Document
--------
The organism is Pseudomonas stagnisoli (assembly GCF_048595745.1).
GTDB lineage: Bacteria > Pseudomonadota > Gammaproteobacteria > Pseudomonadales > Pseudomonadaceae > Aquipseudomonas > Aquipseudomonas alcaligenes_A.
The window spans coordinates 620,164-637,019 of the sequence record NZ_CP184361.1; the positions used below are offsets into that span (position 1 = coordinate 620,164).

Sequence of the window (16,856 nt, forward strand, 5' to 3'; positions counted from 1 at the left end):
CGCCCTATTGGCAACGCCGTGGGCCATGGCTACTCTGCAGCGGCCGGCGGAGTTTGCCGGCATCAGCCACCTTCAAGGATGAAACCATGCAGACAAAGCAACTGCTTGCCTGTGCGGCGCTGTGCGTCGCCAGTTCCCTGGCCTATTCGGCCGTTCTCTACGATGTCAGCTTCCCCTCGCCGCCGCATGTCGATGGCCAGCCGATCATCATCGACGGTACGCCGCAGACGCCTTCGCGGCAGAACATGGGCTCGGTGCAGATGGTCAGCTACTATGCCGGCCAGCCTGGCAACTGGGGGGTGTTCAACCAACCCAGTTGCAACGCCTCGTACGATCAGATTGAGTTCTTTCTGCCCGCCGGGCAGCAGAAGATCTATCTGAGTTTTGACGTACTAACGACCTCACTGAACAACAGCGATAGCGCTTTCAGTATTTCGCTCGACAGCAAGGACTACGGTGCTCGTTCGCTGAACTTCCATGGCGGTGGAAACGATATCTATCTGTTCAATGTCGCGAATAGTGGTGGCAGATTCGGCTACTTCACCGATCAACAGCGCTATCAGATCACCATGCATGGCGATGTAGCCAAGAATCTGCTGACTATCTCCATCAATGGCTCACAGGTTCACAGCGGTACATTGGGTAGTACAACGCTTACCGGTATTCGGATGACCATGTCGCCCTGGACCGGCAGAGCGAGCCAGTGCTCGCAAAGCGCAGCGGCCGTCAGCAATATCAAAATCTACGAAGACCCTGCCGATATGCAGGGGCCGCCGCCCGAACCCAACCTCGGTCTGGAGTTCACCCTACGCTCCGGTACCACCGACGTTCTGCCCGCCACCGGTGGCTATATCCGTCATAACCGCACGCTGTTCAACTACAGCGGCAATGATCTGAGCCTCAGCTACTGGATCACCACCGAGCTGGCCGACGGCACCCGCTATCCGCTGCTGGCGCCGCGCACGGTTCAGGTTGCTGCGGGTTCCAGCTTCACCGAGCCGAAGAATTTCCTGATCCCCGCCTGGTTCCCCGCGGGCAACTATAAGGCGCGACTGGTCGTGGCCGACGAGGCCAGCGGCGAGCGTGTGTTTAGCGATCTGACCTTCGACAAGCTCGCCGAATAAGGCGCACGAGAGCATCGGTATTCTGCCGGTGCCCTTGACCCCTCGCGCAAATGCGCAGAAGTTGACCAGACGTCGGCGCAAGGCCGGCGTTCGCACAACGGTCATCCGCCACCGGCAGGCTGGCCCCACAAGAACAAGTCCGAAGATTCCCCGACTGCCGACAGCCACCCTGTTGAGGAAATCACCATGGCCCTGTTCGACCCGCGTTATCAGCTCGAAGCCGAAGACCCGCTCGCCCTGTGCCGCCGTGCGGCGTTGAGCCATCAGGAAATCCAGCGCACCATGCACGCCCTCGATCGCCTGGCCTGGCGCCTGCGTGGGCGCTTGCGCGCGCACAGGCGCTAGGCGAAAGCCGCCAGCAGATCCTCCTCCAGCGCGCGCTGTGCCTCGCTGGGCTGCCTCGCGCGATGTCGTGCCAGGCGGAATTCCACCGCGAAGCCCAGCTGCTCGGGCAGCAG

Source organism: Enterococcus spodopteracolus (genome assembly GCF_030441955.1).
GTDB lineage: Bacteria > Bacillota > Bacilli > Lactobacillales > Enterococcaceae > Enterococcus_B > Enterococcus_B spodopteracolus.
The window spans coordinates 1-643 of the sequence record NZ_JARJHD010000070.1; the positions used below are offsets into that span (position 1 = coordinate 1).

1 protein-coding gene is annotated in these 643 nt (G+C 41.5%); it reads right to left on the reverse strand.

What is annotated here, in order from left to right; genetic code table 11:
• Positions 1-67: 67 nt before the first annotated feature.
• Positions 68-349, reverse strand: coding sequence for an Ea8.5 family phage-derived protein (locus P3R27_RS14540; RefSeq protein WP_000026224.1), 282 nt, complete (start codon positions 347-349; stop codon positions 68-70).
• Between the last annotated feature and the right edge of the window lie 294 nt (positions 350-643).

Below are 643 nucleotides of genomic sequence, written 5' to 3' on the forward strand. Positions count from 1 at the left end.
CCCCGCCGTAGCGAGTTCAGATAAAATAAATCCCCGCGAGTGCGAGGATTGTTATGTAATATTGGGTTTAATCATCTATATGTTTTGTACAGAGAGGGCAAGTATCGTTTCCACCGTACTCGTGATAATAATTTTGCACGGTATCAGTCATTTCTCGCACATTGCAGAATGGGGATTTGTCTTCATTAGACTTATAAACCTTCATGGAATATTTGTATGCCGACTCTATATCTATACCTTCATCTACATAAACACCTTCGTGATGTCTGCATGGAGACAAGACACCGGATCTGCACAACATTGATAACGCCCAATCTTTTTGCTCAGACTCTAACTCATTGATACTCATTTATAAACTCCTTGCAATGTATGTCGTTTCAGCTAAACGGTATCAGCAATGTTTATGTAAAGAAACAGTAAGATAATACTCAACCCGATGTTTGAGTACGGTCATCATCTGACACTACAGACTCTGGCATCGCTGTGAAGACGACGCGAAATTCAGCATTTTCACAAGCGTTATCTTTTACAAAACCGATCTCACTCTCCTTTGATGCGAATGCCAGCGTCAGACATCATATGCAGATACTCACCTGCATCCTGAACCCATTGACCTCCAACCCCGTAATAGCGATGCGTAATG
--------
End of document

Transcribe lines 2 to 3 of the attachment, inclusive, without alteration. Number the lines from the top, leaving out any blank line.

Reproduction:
GTDB lineage: Bacteria > Pseudomonadota > Gammaproteobacteria > Pseudomonadales > Pseudomonadaceae > Aquipseudomonas > Aquipseudomonas alcaligenes_A.
The window spans coordinates 620,164-637,019 of the sequence record NZ_CP184361.1; the positions used below are offsets into that span (position 1 = coordinate 620,164).